There is a long-standing argument that technological advancement has come at the expense of our connection to nature. While valid in certain respects, the artworks in the exhibition “Illuminated Forest” handily challenge such a reductive notion. For these multi-disciplinary artists, technology is a means of reconnecting with and reframing the natural world. Through the use of gadgets and sound equipment, the organic translates the digital and the digital, the organic.
An environmentalist undertone reminds visitors that they impact the world around them. The artists put an emphasis on recycled and reused materials with a strong sense of transformation. For example, Reenie Charrière’s work Washed Up, 2009, features plastic debris that has found its way onto the shores of the Oakland Estuary near her studio. She built a tower of Ziplock baggies to display these sundry artifacts, which hang above a floor-projected video of waves lapping at the shore where they were discovered. Charrière’s use of technology here serves as a reminder of this work’s real implications. While nearby, Suzanne Husky crafted a miniature textile forest out of old clothing, entitled simply Forest (2007). Her trees serve as a forest-within-a-forest, resembling patchwork quilts or the homespun wholesomeness of DIY crafts. They are also a woman-made reinterpretation of the natural environment.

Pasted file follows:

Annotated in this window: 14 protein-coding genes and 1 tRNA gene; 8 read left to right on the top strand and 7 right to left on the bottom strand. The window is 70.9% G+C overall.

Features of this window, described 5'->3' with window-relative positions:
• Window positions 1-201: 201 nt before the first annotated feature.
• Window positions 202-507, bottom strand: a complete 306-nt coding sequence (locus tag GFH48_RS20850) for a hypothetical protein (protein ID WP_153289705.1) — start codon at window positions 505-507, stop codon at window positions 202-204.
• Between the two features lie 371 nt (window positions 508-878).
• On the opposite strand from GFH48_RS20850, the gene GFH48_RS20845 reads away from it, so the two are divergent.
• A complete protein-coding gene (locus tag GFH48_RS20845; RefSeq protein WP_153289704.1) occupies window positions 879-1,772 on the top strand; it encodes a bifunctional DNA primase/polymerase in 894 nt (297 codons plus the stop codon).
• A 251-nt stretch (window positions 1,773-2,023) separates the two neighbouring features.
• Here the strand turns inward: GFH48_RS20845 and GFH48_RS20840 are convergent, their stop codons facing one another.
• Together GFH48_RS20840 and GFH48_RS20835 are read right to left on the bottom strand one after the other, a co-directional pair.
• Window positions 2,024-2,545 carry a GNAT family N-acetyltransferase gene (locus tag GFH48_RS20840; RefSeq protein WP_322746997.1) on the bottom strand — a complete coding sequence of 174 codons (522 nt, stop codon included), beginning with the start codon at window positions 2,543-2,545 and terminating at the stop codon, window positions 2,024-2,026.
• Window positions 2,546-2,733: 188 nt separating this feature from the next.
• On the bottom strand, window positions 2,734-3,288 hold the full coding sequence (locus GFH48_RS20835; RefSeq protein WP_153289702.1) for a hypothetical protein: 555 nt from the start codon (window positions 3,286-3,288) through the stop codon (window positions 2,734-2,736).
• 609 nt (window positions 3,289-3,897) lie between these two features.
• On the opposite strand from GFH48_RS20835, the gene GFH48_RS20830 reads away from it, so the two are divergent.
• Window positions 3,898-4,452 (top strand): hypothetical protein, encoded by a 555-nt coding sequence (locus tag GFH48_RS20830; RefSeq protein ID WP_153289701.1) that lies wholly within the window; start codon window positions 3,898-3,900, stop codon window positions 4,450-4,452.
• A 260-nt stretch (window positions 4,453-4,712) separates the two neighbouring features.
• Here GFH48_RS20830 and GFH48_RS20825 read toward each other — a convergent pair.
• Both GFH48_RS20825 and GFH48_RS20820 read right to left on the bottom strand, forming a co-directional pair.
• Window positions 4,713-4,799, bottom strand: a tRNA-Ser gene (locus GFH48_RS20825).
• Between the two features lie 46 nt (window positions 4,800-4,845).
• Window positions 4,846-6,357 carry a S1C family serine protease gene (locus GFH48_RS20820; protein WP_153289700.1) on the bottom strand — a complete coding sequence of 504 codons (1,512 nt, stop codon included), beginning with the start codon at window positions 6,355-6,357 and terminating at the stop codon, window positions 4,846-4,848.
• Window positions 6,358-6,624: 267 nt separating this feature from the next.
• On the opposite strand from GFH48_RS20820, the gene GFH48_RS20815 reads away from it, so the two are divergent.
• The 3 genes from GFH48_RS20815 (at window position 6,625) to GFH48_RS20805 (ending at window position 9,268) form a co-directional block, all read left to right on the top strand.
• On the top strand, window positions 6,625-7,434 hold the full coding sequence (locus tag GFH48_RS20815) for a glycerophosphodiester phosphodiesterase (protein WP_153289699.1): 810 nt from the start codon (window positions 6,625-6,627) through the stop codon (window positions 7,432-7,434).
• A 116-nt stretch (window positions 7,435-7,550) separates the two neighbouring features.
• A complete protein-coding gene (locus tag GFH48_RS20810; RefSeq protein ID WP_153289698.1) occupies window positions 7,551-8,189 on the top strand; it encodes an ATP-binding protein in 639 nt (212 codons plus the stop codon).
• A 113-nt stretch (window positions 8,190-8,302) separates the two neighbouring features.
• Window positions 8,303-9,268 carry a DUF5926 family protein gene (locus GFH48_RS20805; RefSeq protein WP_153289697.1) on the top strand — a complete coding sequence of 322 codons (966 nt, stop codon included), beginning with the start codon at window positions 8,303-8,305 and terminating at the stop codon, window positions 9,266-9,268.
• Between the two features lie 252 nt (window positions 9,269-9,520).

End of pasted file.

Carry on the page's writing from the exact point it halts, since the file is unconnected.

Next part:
The exhibition strongly makes the case that man’s relationship to the natural world has shifted so thoroughly that the intervention of interactive technologies seems not only logical but the necessary way in which to engage an audience. The star of the show, however, is not the machines themselves but their source material, which has been craftily reinvented into a rather fantastical landscape.
Gossamer curtains interrupt the darkened gallery space, creating separate microsites of wonder that allow for intimacy with the different, individual works. From field recordings to animal-carried video cameras to playable fabrics, the digital interventions make for a dynamic and interactive environment, both real and imagined. Many of the works are directly participatory, triggering echoing chirps and soundscapes of invisible creatures as one maneuvers through the space. Each piece works in tandem, adding sounds, smells and context to the experience of the show as a whole.
“Illuminated Forest” is a part of the Soundwave Festival ((4)) Green Sound presented by Me’di.ate Art Group. Experimental music and sound performances every Friday and Saturday night over the length of the exhibition. See the Lab’s website for more details.
- Tonya Warner
Image: Reenie Charrière, Washed Up, 2009. Courtesy of the artist and LAB.